Other strategies to consider include creating dedicated recovery teams, sourcing alternative spaces, and making agreements with third-party businesses to help take on a share of operations in times of need.
3. Does your business have a contingency plan in place?
Contingency planning is an essential step towards protecting your small business from the worst-case-scenario. It sets procedures in place for a range of possible eventualities.
A good contingency plan will mobilize a high chain of command to distribute core responsibilities throughout your organization. When making your contingency plan, consider these essential tasks, and incorporate them into your final document. Important aspects to consider include:
- Hardware replacement
- Damage assessment
- Alternate site vendors (for assistance)
- Leasing emergency office space
- Contacting stakeholders, clients, and customers
We’ve seen that business continuity planning is important for the security of small businesses. Now it’s time to create the best business continuity plan possible.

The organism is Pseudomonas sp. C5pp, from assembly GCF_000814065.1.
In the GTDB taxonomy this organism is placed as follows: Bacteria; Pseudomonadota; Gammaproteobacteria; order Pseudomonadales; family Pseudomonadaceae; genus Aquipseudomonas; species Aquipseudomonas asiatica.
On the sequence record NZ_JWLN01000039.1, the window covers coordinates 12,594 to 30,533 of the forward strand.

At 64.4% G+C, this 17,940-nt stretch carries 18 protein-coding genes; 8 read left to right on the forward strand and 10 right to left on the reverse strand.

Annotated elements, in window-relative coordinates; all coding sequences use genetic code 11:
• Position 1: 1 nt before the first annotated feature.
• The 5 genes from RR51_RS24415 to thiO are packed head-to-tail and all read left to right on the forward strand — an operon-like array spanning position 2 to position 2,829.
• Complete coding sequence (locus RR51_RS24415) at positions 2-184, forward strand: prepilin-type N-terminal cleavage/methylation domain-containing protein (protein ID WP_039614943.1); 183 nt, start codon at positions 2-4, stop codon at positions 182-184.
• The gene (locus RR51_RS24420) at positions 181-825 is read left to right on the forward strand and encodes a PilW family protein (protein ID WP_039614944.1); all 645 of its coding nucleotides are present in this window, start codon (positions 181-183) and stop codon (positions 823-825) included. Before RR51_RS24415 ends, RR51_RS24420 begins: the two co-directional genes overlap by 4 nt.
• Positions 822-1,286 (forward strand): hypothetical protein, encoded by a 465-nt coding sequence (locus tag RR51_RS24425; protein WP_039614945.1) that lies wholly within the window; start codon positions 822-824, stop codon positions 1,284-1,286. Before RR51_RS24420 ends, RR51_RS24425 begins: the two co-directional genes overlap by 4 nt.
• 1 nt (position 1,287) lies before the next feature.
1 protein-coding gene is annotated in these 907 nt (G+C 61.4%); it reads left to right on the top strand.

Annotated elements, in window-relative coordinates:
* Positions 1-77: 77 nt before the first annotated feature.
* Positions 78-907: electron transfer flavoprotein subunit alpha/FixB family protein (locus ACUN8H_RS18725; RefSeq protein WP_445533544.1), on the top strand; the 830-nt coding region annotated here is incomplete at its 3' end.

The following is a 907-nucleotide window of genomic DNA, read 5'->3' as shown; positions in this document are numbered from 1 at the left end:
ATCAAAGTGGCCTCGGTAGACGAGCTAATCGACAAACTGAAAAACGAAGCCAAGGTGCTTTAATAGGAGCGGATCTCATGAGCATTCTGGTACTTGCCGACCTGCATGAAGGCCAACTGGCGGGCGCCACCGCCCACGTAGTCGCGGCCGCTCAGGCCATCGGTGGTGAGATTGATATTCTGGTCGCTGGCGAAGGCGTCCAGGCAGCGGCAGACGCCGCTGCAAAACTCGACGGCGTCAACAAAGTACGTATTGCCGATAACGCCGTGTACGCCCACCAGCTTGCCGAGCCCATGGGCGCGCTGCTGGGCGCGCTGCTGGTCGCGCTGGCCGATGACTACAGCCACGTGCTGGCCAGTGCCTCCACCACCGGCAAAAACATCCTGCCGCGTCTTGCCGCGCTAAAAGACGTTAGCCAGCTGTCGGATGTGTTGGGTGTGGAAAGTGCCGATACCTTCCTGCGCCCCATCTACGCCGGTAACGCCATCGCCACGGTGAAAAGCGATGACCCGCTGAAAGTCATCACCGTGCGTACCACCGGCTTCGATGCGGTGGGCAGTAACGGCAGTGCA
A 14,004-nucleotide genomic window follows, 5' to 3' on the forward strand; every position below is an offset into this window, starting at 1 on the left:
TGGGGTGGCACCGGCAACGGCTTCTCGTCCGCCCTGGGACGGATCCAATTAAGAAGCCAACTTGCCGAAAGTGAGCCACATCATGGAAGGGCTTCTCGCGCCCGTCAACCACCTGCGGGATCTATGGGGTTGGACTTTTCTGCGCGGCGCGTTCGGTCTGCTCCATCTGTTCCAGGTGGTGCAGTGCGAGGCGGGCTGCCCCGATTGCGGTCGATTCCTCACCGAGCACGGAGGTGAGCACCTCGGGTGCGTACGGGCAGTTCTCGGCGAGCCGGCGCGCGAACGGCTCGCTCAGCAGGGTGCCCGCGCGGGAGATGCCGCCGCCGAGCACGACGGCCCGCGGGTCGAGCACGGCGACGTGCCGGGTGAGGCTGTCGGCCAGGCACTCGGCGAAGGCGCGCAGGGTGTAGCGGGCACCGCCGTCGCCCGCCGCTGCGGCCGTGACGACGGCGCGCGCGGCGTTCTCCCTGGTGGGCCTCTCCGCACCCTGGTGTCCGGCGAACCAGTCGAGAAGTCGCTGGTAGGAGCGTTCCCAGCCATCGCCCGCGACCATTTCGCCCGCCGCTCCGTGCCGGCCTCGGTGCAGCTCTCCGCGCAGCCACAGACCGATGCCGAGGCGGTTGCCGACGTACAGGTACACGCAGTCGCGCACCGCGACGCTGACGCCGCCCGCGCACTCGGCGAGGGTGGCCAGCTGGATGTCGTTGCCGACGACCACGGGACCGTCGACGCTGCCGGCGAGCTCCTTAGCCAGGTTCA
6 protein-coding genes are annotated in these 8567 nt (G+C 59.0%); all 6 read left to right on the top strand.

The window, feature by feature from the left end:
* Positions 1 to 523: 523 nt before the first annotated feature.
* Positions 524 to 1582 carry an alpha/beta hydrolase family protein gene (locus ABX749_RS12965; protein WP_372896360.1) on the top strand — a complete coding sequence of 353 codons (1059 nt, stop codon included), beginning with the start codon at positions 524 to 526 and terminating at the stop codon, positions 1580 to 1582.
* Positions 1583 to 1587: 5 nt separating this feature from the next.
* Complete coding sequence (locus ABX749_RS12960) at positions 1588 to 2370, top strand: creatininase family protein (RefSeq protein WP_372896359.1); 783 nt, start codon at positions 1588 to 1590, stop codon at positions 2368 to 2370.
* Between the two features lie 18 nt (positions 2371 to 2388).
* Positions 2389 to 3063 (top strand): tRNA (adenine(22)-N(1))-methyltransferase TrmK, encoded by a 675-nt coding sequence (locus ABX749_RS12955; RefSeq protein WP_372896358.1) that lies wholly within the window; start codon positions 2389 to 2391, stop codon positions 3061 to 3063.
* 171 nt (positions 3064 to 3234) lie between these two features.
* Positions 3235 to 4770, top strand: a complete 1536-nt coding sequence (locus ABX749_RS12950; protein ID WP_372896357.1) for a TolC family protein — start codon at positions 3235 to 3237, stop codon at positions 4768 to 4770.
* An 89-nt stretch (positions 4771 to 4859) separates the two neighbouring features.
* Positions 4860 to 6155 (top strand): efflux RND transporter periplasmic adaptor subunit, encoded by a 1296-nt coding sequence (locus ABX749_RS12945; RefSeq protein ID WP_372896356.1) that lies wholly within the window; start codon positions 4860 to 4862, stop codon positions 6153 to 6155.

Let’s dive in.
Before doing anything else, you need to step back and think about big-picture planning. You’re going to need to identify the broader scope of your plan to set sensible, appropriate goals. Think about how much detail you should be going into and get the right people in the room.
The aim of continuity planning is a successful outcome, so be clear about what a successful outcome looks like. Remain focused on that vision throughout the planning process. If you’re not sure where to start, work out how remote ready you are—almost every business needs to have the ability to work away from the office as one of their goals.
Tag your teammates
You can’t save your business from an incumbent disaster alone. You’ll need a trustworthy and competent team around you. And that’s true from the very beginning. Bring together a top team of strategists that will work with you long-term to plan, manage, and deliver your continuity plan.